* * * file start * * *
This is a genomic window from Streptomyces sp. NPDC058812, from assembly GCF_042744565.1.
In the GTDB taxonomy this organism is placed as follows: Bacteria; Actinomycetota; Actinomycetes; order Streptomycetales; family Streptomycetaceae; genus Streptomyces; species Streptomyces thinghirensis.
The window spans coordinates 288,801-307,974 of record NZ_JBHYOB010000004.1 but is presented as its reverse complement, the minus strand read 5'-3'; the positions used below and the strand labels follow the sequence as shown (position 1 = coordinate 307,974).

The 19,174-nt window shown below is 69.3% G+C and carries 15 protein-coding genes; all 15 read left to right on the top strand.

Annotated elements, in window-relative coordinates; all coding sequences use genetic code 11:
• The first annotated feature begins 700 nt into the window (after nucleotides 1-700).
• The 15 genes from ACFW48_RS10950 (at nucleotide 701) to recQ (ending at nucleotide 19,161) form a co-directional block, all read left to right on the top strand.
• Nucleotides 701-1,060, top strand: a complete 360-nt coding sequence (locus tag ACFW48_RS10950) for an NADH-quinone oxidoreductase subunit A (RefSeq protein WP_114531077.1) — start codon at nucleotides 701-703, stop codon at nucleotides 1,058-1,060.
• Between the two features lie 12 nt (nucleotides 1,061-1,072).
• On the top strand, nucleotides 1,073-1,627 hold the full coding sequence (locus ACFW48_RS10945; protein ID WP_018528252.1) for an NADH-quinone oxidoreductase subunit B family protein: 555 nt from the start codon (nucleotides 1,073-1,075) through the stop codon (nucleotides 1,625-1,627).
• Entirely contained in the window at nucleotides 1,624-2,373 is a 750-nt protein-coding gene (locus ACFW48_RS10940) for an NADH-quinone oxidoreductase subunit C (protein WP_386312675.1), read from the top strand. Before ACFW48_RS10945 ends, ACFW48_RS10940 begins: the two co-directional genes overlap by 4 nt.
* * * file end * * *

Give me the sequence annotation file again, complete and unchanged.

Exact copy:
This is a genomic window from Streptomyces sp. NPDC058812, from assembly GCF_042744565.1.
In the GTDB taxonomy this organism is placed as follows: Bacteria; Actinomycetota; Actinomycetes; order Streptomycetales; family Streptomycetaceae; genus Streptomyces; species Streptomyces thinghirensis.
The window spans coordinates 288,801-307,974 of record NZ_JBHYOB010000004.1 but is presented as its reverse complement, the minus strand read 5'-3'; the positions used below and the strand labels follow the sequence as shown (position 1 = coordinate 307,974).

The 19,174-nt window shown below is 69.3% G+C and carries 15 protein-coding genes; all 15 read left to right on the top strand.

Annotated elements, in window-relative coordinates; all coding sequences use genetic code 11:
• The first annotated feature begins 700 nt into the window (after nucleotides 1-700).
• The 15 genes from ACFW48_RS10950 (at nucleotide 701) to recQ (ending at nucleotide 19,161) form a co-directional block, all read left to right on the top strand.
• Nucleotides 701-1,060, top strand: a complete 360-nt coding sequence (locus tag ACFW48_RS10950) for an NADH-quinone oxidoreductase subunit A (RefSeq protein WP_114531077.1) — start codon at nucleotides 701-703, stop codon at nucleotides 1,058-1,060.
• Between the two features lie 12 nt (nucleotides 1,061-1,072).
• On the top strand, nucleotides 1,073-1,627 hold the full coding sequence (locus ACFW48_RS10945; protein ID WP_018528252.1) for an NADH-quinone oxidoreductase subunit B family protein: 555 nt from the start codon (nucleotides 1,073-1,075) through the stop codon (nucleotides 1,625-1,627).
• Entirely contained in the window at nucleotides 1,624-2,373 is a 750-nt protein-coding gene (locus ACFW48_RS10940) for an NADH-quinone oxidoreductase subunit C (protein WP_386312675.1), read from the top strand. Before ACFW48_RS10945 ends, ACFW48_RS10940 begins: the two co-directional genes overlap by 4 nt.